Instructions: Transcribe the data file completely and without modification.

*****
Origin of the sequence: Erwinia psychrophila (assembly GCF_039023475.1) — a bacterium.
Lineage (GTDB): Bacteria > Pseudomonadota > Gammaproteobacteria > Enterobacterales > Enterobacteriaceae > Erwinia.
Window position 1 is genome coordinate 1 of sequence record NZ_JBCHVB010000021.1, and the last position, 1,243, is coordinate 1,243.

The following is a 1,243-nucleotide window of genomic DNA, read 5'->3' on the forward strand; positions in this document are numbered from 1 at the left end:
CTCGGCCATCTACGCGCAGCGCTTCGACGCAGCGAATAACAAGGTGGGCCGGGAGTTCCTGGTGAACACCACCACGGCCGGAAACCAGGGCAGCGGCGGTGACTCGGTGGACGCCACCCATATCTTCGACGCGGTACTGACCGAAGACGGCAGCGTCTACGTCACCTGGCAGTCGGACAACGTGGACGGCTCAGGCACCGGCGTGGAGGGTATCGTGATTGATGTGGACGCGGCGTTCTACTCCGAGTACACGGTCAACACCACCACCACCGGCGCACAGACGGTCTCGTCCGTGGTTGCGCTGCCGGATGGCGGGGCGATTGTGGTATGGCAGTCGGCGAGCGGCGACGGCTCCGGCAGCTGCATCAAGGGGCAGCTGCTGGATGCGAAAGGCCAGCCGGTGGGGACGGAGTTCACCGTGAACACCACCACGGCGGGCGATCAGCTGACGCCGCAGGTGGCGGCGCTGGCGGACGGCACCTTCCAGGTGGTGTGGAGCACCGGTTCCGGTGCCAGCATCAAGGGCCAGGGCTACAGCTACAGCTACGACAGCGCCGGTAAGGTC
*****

Origin of the sequence: Erwinia psychrophila (assembly GCF_039023475.1) — a bacterium.
Lineage (GTDB): Bacteria > Pseudomonadota > Gammaproteobacteria > Enterobacterales > Enterobacteriaceae > Erwinia.
Window position 1 is genome coordinate 1 of sequence record NZ_JBCHVB010000021.1, and the last position, 1,243, is coordinate 1,243.

The following is a 1,243-nucleotide window of genomic DNA, read 5'->3' on the forward strand; positions in this document are numbered from 1 at the left end:
CTCGGCCATCTACGCGCAGCGCTTCGACGCAGCGAATAACAAGGTGGGCCGGGAGTTCCTGGTGAACACCACCACGGCCGGAAACCAGGGCAGCGGCGGTGACTCGGTGGACGCCACCCATATCTTCGACGCGGTACTGACCGAAGACGGCAGCGTCTACGTCACCTGGCAGTCGGACAACGTGGACGGCTCAGGCACCGGCGTGGAGGGTATCGTGATTGATGTGGACGCGGCGTTCTACTCCGAGTACACGGTCAACACCACCACCACCGGCGCACAGACGGTCTCGTCCGTGGTTGCGCTGCCGGATGGCGGGGCGATTGTGGTATGGCAGTCGGCGAGCGGCGACGGCTCCGGCAGCTGCATCAAGGGGCAGCTGCTGGATGCGAAAGGCCAGCCGGTGGGGACGGAGTTCACCGTGAACACCACCACGGCGGGCGATCAGCTGACGCCGCAGGTGGCGGCGCTGGCGGACGGCACCTTCCAGGTGGTGTGGAGCACCGGTTCCGGTGCCAGCATCAAGGGCCAGGGCTACAGCTACAGCTACGACAGCGCCGGTAAGGTC